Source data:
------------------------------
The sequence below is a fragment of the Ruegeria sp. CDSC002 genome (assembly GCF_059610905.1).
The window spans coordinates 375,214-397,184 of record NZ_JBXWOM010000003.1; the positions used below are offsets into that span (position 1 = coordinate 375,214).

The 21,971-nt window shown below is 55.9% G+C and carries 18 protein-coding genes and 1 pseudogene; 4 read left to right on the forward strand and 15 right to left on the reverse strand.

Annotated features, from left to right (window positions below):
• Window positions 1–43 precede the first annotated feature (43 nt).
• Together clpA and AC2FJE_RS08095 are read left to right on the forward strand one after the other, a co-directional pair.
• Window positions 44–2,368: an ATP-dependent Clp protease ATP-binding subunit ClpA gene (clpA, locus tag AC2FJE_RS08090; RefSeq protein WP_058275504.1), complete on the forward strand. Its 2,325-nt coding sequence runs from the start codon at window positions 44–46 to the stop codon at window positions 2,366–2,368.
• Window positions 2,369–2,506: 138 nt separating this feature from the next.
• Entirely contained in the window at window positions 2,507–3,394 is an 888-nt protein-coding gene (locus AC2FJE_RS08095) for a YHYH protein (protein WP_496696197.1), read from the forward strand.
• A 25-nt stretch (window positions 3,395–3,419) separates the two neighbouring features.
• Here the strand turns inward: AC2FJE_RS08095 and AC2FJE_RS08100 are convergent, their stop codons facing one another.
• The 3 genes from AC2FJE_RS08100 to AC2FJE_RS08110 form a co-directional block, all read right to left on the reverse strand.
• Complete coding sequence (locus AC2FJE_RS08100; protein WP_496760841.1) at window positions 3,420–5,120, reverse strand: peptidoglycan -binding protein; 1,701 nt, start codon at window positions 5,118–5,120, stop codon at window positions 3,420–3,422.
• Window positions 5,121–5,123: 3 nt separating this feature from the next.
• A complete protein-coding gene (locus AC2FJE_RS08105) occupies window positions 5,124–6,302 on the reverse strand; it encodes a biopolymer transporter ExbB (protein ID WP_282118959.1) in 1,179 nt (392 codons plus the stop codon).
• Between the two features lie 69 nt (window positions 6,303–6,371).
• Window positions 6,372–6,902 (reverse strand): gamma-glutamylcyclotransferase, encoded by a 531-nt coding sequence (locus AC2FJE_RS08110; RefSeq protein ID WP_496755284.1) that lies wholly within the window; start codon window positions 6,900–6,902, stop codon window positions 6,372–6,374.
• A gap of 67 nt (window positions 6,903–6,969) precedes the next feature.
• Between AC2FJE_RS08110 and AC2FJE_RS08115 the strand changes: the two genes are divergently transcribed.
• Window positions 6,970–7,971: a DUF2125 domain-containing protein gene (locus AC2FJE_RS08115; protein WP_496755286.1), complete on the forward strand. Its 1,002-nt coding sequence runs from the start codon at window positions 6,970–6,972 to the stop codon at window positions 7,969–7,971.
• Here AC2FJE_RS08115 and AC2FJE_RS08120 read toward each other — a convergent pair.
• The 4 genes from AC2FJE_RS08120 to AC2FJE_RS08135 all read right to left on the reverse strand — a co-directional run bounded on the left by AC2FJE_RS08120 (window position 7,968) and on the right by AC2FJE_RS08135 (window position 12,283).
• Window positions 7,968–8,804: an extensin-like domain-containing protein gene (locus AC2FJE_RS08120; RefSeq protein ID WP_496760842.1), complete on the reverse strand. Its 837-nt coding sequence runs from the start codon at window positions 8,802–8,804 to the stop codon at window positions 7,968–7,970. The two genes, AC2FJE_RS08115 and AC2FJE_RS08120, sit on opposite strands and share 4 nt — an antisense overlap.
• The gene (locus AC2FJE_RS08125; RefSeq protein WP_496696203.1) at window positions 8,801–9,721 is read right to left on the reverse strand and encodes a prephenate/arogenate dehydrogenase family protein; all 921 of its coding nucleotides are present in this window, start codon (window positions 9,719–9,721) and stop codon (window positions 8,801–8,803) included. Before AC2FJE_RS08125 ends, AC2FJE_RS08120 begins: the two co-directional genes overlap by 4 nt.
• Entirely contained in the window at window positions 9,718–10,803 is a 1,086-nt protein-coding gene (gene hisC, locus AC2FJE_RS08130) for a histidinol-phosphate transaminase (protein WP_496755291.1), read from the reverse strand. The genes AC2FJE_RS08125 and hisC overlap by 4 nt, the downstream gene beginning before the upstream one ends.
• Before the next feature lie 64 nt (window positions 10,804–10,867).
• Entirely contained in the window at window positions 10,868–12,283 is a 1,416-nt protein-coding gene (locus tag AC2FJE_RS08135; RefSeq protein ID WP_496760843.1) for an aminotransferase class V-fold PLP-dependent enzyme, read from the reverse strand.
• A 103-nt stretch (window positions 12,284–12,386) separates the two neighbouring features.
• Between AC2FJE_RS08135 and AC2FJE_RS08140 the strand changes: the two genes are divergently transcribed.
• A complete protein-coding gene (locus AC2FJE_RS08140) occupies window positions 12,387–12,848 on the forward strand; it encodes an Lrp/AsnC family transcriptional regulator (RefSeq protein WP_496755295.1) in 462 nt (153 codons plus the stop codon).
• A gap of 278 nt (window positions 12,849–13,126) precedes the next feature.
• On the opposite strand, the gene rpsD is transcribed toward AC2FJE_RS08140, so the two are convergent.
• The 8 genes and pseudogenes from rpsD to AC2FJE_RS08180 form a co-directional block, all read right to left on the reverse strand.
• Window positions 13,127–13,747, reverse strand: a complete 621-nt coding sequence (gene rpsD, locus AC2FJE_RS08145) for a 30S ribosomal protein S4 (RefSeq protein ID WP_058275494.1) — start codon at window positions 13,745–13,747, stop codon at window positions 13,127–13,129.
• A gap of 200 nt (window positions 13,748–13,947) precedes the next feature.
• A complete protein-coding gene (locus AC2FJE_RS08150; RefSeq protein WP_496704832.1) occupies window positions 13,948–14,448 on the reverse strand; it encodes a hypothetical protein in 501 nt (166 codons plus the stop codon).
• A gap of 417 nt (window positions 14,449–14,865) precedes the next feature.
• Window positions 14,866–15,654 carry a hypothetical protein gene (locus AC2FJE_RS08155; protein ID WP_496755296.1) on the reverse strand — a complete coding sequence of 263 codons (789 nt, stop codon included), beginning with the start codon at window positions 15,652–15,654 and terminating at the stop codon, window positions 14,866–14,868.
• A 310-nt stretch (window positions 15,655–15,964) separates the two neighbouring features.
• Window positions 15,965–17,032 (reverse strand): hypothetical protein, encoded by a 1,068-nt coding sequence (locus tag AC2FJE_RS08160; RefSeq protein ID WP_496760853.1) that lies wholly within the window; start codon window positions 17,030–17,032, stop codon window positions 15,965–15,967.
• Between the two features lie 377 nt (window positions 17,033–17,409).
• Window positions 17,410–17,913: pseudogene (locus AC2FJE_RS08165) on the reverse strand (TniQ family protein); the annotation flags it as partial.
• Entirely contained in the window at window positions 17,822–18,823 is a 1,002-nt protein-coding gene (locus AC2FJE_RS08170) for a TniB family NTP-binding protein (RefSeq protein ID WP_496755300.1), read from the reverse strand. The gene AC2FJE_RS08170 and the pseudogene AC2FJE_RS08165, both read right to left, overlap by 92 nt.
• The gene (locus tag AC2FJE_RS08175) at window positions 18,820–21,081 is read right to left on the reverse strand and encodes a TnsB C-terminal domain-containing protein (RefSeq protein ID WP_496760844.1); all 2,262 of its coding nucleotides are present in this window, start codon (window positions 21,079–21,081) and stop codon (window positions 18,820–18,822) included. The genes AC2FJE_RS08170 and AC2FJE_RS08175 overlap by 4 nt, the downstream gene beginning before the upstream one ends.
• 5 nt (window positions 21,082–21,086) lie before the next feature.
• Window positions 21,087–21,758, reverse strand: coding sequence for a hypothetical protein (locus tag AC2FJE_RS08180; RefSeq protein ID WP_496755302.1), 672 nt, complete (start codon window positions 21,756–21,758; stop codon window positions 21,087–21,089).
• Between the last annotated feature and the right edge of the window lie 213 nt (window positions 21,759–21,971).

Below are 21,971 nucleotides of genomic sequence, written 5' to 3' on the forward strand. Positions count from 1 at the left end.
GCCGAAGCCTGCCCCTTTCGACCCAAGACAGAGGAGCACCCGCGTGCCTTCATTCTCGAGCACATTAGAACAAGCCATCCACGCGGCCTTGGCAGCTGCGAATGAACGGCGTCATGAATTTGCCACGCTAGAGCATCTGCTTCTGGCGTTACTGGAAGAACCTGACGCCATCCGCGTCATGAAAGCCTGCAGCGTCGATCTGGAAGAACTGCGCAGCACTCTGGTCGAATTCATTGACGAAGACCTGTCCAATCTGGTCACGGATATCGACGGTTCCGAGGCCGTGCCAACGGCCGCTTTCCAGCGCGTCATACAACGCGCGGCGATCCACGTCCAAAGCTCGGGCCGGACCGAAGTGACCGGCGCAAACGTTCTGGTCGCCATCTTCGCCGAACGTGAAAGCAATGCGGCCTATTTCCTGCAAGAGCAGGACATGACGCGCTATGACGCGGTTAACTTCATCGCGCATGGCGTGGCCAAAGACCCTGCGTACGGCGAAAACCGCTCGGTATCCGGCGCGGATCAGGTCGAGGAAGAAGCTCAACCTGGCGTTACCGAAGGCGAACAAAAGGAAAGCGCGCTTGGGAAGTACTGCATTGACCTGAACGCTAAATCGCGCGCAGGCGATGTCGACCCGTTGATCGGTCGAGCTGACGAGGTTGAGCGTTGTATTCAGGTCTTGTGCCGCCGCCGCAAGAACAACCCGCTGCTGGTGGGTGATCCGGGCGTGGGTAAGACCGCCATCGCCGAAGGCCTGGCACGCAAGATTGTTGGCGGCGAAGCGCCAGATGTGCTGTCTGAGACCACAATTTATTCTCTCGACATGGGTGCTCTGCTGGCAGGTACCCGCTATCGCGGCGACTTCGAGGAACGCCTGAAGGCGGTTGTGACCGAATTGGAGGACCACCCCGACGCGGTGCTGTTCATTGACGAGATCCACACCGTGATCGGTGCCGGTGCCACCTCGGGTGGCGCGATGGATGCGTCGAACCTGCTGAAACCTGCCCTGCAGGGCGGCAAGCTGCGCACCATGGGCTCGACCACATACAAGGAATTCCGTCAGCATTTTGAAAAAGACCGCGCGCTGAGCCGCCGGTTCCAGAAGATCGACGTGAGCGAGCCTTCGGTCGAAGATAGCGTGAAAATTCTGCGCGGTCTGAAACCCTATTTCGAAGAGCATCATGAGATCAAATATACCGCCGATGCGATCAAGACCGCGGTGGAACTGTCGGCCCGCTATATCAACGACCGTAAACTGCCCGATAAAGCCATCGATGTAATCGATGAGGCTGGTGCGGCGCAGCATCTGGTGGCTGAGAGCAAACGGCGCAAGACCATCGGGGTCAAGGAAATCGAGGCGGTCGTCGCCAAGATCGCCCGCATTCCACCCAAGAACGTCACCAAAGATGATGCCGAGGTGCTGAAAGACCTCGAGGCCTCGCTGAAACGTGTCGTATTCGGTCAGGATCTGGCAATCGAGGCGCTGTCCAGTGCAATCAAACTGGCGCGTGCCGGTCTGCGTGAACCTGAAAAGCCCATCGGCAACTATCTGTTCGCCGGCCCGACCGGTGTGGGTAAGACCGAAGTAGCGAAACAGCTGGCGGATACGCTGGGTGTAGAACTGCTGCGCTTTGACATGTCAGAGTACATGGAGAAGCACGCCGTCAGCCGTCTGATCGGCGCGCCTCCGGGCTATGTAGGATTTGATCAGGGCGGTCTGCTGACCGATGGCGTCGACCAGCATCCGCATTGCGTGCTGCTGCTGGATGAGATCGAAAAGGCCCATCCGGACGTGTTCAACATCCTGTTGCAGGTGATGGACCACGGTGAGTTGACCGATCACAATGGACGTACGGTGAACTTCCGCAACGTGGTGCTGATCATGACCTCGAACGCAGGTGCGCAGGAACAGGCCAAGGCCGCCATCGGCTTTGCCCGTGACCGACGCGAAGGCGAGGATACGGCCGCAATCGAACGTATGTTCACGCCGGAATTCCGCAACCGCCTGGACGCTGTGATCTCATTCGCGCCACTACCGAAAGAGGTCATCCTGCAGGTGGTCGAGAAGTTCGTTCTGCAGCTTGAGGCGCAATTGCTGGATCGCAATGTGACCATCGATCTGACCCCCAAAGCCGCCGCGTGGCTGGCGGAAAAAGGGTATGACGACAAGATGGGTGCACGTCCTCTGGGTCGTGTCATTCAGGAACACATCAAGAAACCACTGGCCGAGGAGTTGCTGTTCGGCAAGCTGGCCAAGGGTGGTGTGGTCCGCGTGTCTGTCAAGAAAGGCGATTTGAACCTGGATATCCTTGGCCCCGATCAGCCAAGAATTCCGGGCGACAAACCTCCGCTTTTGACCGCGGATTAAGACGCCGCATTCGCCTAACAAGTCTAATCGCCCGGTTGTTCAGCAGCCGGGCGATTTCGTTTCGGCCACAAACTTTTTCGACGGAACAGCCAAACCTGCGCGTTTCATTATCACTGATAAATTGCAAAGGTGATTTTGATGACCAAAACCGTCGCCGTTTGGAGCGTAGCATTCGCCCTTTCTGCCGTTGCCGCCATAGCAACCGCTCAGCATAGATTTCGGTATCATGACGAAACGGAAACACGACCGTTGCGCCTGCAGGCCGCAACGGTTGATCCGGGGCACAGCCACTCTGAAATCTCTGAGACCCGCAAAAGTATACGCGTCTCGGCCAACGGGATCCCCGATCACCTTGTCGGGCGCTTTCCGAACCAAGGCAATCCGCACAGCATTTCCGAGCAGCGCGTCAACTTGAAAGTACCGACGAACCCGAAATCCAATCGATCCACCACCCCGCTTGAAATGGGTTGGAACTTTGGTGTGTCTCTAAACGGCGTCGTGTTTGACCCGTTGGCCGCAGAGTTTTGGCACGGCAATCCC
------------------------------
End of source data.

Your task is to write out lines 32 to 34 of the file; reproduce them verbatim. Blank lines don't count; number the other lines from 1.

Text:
• On the opposite strand, the gene rpsD is transcribed toward AC2FJE_RS08140, so the two are convergent.
• The 8 genes and pseudogenes from rpsD to AC2FJE_RS08180 form a co-directional block, all read right to left on the reverse strand.
• Window positions 13,127–13,747, reverse strand: a complete 621-nt coding sequence (gene rpsD, locus AC2FJE_RS08145) for a 30S ribosomal protein S4 (RefSeq protein ID WP_058275494.1) — start codon at window positions 13,745–13,747, stop codon at window positions 13,127–13,129.